There is a very simple moral reason why the violent protests against the regulated flying of the Union flag at Belfast City Hall should be condemned. Because they are fascist.
Freedom of expression and association depend on respect for the democratic process, the rule of law and the human rights of others.
These universal norms have been defied by the campaign of intimidation in recent days.
But there is another, factual reason.
These are generals - including some actual paramilitary figures - fighting the last war, as the census results just out show.
In Northern Ireland's chronically mistrustful political culture, some may think the reduced gap between residents from a Protestant versus a Catholic background is an additional reason to be fearful. They should calm down.
First of all, this 'rugby score' tally (as the former Community Relations Council chief Duncan Morrow calls it) - now 48-45 - is the product of a statistical wheeze which is quite disreputable.
In the 2001 census, because, in 1991, 12% of respondents had not indicated a religious affiliation - an obvious response to Northern Ireland becoming over time more secular and normal - the official statisticians decided to give them one anyway.
This was contrary to the spirit of the 1995 Council of Europe Framework Convention for the Protection of National Minorities, which stipulates that persons belonging to minority communities should not be discriminated against, whether they choose to be associated with that community or not.
The convention also mandates the states party to it, including the UK and Ireland, to promote 'intercultural dialogue'.
Unsurprisingly, those who are atheist, agnostic, or just wish to treat religion as a private matter now comprise 17% of the population.
Yet still they are being asked what their 'background' is for no good public-policy reason: the existing declarations required of job applicants have brought employment discrimination almost to vanishing point and, otherwise, public services should be allocated on patterns of social need, regardless of religious affiliation.
Some might argue that we need a tally of how many Protestants and Catholics there 'really' are, because of its implications for any future border poll, as enabled by the Belfast Agreement of 1998.
Yet the poll idea only originated in 1973, because the then Northern Ireland secretary, William Whitelaw, had been politically embarrassed by revelations of his private talks with IRA leaders - including Gerry Adams and Martin McGuinness - the previous year and Whitelaw felt he needed to buy off hostility from the Ulster Defence Association.
The poll, massively boycotted by Catholics (and this atheist), was not rerun in 1983, or 1993, as envisaged, because of its polarising effect.
Yet the idea reappeared in the Belfast Agreement, with the condition that it would only be pursued if the secretary of state deemed a 'yes' to unification likely.
The whole point of the Agreement, however, was to transcend the old, either-or, British-Irish national identity choice, which seemed the only option in 1921, but makes little sense in today's cosmopolitan and globalised world. By allowing of an egalitarian form of devolution - albeit with structures ill-designed to foster genuine power-sharing - the Belfast Agreement defined a third constitutional option, which is far more popular than the polar alternatives.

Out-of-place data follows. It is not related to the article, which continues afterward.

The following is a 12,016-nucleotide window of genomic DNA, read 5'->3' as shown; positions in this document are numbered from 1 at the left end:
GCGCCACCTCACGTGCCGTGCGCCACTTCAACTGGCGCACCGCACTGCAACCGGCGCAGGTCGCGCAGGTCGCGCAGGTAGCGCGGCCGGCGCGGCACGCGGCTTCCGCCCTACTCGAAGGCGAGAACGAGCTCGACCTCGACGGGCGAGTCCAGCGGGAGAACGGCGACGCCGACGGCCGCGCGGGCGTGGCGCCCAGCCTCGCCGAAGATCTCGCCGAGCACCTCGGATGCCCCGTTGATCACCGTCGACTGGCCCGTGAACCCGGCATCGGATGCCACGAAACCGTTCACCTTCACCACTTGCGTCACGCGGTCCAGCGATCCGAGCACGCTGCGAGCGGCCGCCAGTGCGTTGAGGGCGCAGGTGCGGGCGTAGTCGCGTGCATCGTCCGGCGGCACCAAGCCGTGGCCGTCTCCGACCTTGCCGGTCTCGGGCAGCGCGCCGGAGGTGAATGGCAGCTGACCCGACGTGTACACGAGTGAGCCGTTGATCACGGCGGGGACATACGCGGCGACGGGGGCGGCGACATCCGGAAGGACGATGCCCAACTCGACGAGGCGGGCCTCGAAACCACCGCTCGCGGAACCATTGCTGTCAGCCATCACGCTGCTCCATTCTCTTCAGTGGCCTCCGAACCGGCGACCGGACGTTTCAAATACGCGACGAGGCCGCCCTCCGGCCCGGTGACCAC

In spite of the widely-recognised poor performance of the Stormont Executive, the 2010 Northern Ireland Life and Times Survey found that 58% said the best future for the region was devolved government, as against 15% for direct rule and 16% for Irish unification.
This makes the argument over a border poll - and, by extension, the flag at City Hall - meaningless. So could we have a Scottish or Welsh-style autonomous symbol, please?
There will always be only a minority in Northern Ireland who will define their identity as 'Northern Irish' (21%, according to the census), since we do not inhabit an independent state.
So rather than, as in 2011, asking individuals whether they are British/Irish/Northern Irish, far better in the 2021 census to ask a variant of the national identity question developed for multi-national Spain's complex tapestry by the academic Luis Moreno.
This asks survey respondents if they think themselves as Spanish only, more Spanish than 'X' (say, Catalan), equally Spanish and 'X', less Spanish than 'X', or only 'X'.
The adapted Moreno question was once asked (in 2008) in the Northern Ireland Life and Times Survey, with British and Irish exclusive identities, or combinations, defining the five potential answers.
It found that 58% (again) of respondents saw themselves as some mixture of British and Irish (more, less, or equal), rather than only one or the other.
And so 45% also answered 'neither' to the recurrent question as to whether they were 'unionist' (34%), or 'nationalist' (20%). The 'neither' two fingers to the old political system rose to two-thirds of the post-Troubles under-24s.
In 1985, 'loyalists' mobilised (equally fruitlessly) against the Anglo-Irish Agreement. Seeing the slogan 'Ulster Says No' on a wall in Belfast, one smart graffiti writer added underneath a still-appropriate rejoinder - a reference to a contemporary pop song by Frankie Goes to Hollywood - ' ... but Frankie say relax'.